That’s how it happened for the director, a fact drawn clearly in Susan Lacy’s Spielberg, a new documentary about the filmmaker, set to premiere on HBO this weekend. Time and again, we see that Spielberg is consistently in the right place with the right plan, pushing the right project with the right vision. There is a narrative synchronicity to his life—like one of his movies—that is uncanny. The failures, both personal and professional, inform the art and the commerce. The successes set the agenda for an industry and a template for how to achieve it. He is a contradiction and a complement to himself—he’s credited with propagating the blockbuster age and also fortifying a moral intelligence; he’s revolutionized the use of digital imagery in movies and also told practical, real-life stories with immense rigor; he’s made childlike wonder a selling point, and preserved the adult themes that are so often mourned in American movies. He is a paradox of success: a celebrity and a craftsman, a humanist and a technocrat. There will never be anyone like Steven Spielberg again. And if the whiz kid from Phoenix had never come along, Hollywood would have had to invent him.
Hagiographies are typically tidy, stress-free renditions of a life. Spielberg isn’t quite that—it interrogates the failures of movies like 1941 and The Color Purple, and especially prizes the pain of his parents’ divorce. The story of their marriage and its end is the most tensile thread in his work. But Lacy found an artist trying not to think too hard about where the creativity comes from in the first place.
“I think I saw the threads in his work. I don’t think that he’d ever spent a lot of time thinking about that,” Lacy told me. “I think artists don’t want to actually probe that too much, because there’s a certain unconscious or mysterious [aspect], where you don't know where it’s coming from, these elements that guide you as an artist. It’s like waking up from a dream. ‘Oh my god, I had the best dream.’ You tried to tell somebody the dream, and it wisps away.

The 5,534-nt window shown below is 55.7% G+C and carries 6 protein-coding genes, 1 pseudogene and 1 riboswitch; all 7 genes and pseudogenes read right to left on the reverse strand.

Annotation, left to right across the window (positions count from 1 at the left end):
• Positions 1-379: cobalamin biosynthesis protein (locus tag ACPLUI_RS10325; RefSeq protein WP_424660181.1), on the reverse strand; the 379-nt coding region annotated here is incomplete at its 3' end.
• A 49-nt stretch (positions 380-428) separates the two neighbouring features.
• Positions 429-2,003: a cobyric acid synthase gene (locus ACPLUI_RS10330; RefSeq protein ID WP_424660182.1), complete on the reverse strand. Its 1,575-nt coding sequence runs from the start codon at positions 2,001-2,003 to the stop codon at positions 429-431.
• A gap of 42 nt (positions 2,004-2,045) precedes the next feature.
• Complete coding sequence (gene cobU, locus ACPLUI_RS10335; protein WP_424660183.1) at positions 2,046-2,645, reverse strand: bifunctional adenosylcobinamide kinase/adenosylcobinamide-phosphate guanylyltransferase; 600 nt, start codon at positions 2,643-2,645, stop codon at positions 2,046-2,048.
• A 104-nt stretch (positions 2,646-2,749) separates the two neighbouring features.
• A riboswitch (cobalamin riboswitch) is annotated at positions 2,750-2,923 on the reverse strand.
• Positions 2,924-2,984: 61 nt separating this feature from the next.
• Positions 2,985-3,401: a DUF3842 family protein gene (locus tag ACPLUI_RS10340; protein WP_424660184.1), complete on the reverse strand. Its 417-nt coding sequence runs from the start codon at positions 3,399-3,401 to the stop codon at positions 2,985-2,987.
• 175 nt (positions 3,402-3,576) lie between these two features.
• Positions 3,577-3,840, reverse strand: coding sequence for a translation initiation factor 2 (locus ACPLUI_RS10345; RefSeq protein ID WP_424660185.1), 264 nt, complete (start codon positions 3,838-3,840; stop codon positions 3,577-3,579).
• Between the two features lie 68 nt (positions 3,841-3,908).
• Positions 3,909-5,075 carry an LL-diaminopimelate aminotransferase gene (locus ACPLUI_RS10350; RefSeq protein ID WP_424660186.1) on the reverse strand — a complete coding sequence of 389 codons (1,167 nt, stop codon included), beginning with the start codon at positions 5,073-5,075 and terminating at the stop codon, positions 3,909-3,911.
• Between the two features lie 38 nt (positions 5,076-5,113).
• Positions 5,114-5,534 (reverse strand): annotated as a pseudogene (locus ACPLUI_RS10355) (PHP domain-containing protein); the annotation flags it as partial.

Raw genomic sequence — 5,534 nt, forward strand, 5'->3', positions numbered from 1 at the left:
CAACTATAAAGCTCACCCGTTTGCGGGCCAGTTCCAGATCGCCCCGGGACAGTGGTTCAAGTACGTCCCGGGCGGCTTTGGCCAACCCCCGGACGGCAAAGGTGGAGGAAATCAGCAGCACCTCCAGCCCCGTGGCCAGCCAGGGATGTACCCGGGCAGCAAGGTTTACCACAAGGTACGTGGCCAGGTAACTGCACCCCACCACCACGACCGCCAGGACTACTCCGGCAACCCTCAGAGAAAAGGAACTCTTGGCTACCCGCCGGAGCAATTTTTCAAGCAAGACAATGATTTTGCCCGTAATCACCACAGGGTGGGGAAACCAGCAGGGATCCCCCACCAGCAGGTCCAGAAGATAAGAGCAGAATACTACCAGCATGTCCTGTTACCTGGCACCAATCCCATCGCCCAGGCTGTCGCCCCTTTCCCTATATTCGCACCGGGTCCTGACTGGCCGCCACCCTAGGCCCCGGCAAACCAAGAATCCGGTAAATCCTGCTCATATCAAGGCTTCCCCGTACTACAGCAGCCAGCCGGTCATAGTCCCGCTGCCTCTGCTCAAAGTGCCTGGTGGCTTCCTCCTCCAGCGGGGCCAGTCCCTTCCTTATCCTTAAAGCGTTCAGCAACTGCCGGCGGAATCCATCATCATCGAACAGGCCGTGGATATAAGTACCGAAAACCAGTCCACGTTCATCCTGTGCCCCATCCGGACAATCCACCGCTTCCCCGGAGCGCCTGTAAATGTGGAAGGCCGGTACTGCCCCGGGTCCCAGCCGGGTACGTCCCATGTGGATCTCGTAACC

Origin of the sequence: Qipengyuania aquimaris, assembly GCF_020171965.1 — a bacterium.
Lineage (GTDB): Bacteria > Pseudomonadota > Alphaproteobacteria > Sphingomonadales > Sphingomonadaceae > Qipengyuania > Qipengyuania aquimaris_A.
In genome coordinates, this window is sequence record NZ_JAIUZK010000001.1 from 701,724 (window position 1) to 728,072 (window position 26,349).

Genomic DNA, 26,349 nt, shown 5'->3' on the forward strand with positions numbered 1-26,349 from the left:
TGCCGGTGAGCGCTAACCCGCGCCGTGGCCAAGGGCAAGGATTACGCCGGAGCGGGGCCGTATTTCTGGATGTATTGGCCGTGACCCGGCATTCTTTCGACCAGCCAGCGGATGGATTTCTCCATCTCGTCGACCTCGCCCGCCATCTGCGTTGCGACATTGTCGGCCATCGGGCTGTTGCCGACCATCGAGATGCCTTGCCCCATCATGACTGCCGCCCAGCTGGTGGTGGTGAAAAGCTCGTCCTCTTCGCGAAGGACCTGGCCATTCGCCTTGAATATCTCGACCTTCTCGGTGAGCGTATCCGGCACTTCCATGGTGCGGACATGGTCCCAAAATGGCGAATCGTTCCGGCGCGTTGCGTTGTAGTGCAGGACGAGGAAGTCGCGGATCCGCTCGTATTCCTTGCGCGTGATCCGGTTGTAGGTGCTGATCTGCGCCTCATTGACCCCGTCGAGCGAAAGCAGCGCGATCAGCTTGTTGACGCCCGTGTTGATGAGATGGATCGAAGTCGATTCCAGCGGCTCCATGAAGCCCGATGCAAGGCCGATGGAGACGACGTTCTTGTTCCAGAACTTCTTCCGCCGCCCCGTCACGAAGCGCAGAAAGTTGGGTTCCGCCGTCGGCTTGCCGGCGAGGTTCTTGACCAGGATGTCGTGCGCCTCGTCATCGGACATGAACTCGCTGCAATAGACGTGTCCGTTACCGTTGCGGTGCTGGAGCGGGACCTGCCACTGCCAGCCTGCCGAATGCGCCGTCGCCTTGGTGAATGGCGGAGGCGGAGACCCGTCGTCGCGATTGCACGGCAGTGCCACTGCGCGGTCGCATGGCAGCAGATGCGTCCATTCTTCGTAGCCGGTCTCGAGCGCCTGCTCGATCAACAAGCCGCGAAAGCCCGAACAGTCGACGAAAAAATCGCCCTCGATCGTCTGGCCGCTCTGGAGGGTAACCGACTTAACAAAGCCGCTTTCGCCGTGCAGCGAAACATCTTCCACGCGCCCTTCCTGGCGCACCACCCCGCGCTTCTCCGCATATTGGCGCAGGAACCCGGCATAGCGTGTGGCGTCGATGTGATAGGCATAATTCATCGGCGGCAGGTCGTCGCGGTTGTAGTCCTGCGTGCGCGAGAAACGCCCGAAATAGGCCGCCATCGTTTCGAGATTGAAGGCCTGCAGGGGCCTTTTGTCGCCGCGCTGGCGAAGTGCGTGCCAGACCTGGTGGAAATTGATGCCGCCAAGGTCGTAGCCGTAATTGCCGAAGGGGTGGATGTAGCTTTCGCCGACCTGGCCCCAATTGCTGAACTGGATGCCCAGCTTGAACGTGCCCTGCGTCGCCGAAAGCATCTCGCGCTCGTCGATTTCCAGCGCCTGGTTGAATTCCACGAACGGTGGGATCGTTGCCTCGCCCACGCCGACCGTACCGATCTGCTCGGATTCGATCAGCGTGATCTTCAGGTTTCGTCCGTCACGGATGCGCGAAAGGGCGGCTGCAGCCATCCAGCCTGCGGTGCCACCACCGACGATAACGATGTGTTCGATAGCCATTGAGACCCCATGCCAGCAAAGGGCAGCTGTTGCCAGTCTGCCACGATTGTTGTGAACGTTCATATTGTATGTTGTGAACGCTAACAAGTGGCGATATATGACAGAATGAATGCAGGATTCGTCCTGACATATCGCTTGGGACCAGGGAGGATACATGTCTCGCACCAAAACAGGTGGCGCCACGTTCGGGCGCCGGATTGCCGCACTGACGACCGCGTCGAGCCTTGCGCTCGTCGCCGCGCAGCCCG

“I wanted to see if he saw the threads in the connective tissue. Some of it is very obvious. His parents divorced. It's as obvious as the nose on your face. But some of it isn't. And when I asked him if he saw them, he really didn’t want to answer that question. He said, ‘You know, I don’t want—that’s your job. You do that. I won’t do that.’ And also, I think he doesn’t want to tell people too much.”
In 1974, in her review of The Sugarland Express, The New Yorker critic Pauline Kael wrote, “I can’t tell if he has any mind, or even a strong personality, but then a lot of good moviemakers have got by without being profound.” After his first proper film, Kael hits upon the driving question of Lacy’s documentary: Is Steven Spielberg an artist, or just an entertainer?
In Spielberg’s movies, there is almost always an obsessive force terrorizing its protagonist—a shark, a spaceship, a dinosaur, a husband, a mother, a civil war. These elusive notions haunt his characters. It’s a classicist style, inspired by the Westerns and war movies that fascinated him as a kid—evil may strike at any moment. It’s an essential dynamic: Steven Spielberg thinks about the audience as much as himself. If they’re scared or thrilled or gripped, he’s won.
During the testing process of Jaws, Spielberg remembers a particularly memorable screening in Long Beach. “The audience was screaming and the popcorn was flying in the air,” he told the writer and critic Tom Shone in his book, Blockbuster: How Hollywood Learned to Stop Worrying and Love the Summer. “I thought someone had hired 650 clackers, and had paid them a lot of money to scream at all the appropriate moments and laugh at all the appropriate moments.”